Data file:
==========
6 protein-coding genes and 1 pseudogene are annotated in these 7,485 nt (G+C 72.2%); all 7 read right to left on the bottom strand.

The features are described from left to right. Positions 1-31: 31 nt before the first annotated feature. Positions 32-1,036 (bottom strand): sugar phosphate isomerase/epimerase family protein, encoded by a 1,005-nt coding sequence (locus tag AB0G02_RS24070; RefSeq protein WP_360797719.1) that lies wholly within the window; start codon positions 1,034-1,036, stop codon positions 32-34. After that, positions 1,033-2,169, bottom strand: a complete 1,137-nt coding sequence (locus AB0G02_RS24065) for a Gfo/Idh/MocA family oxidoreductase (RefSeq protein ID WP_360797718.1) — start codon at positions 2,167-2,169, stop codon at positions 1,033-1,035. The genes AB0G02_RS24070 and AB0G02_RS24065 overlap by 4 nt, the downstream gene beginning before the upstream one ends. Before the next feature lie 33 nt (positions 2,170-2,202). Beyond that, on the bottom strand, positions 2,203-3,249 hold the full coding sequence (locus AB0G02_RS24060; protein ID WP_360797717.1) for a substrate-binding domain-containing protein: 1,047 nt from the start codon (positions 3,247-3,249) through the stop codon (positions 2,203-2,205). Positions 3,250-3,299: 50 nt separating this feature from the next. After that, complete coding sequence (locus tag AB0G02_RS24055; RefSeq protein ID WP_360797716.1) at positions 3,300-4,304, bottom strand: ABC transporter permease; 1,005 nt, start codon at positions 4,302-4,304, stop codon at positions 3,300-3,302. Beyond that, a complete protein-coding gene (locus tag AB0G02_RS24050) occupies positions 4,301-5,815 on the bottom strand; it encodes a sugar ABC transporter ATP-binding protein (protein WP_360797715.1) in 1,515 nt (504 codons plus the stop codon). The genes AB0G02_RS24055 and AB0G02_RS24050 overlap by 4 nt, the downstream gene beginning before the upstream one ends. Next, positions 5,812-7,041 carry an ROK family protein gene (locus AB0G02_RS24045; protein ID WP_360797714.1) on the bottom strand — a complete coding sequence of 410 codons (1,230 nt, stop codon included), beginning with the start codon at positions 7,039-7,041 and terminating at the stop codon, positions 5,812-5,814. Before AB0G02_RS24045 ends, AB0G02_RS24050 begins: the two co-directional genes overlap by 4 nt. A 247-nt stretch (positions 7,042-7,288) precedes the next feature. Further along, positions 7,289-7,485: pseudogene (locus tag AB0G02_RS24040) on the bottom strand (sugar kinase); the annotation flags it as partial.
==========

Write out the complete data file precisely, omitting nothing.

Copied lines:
6 protein-coding genes and 1 pseudogene are annotated in these 7,485 nt (G+C 72.2%); all 7 read right to left on the bottom strand.

The features are described from left to right. Positions 1-31: 31 nt before the first annotated feature. Positions 32-1,036 (bottom strand): sugar phosphate isomerase/epimerase family protein, encoded by a 1,005-nt coding sequence (locus tag AB0G02_RS24070; RefSeq protein WP_360797719.1) that lies wholly within the window; start codon positions 1,034-1,036, stop codon positions 32-34. After that, positions 1,033-2,169, bottom strand: a complete 1,137-nt coding sequence (locus AB0G02_RS24065) for a Gfo/Idh/MocA family oxidoreductase (RefSeq protein ID WP_360797718.1) — start codon at positions 2,167-2,169, stop codon at positions 1,033-1,035. The genes AB0G02_RS24070 and AB0G02_RS24065 overlap by 4 nt, the downstream gene beginning before the upstream one ends. Before the next feature lie 33 nt (positions 2,170-2,202). Beyond that, on the bottom strand, positions 2,203-3,249 hold the full coding sequence (locus AB0G02_RS24060; protein ID WP_360797717.1) for a substrate-binding domain-containing protein: 1,047 nt from the start codon (positions 3,247-3,249) through the stop codon (positions 2,203-2,205). Positions 3,250-3,299: 50 nt separating this feature from the next. After that, complete coding sequence (locus tag AB0G02_RS24055; RefSeq protein ID WP_360797716.1) at positions 3,300-4,304, bottom strand: ABC transporter permease; 1,005 nt, start codon at positions 4,302-4,304, stop codon at positions 3,300-3,302. Beyond that, a complete protein-coding gene (locus tag AB0G02_RS24050) occupies positions 4,301-5,815 on the bottom strand; it encodes a sugar ABC transporter ATP-binding protein (protein WP_360797715.1) in 1,515 nt (504 codons plus the stop codon). The genes AB0G02_RS24055 and AB0G02_RS24050 overlap by 4 nt, the downstream gene beginning before the upstream one ends. Next, positions 5,812-7,041 carry an ROK family protein gene (locus AB0G02_RS24045; protein ID WP_360797714.1) on the bottom strand — a complete coding sequence of 410 codons (1,230 nt, stop codon included), beginning with the start codon at positions 7,039-7,041 and terminating at the stop codon, positions 5,812-5,814. Before AB0G02_RS24045 ends, AB0G02_RS24050 begins: the two co-directional genes overlap by 4 nt. A 247-nt stretch (positions 7,042-7,288) precedes the next feature. Further along, positions 7,289-7,485: pseudogene (locus tag AB0G02_RS24040) on the bottom strand (sugar kinase); the annotation flags it as partial.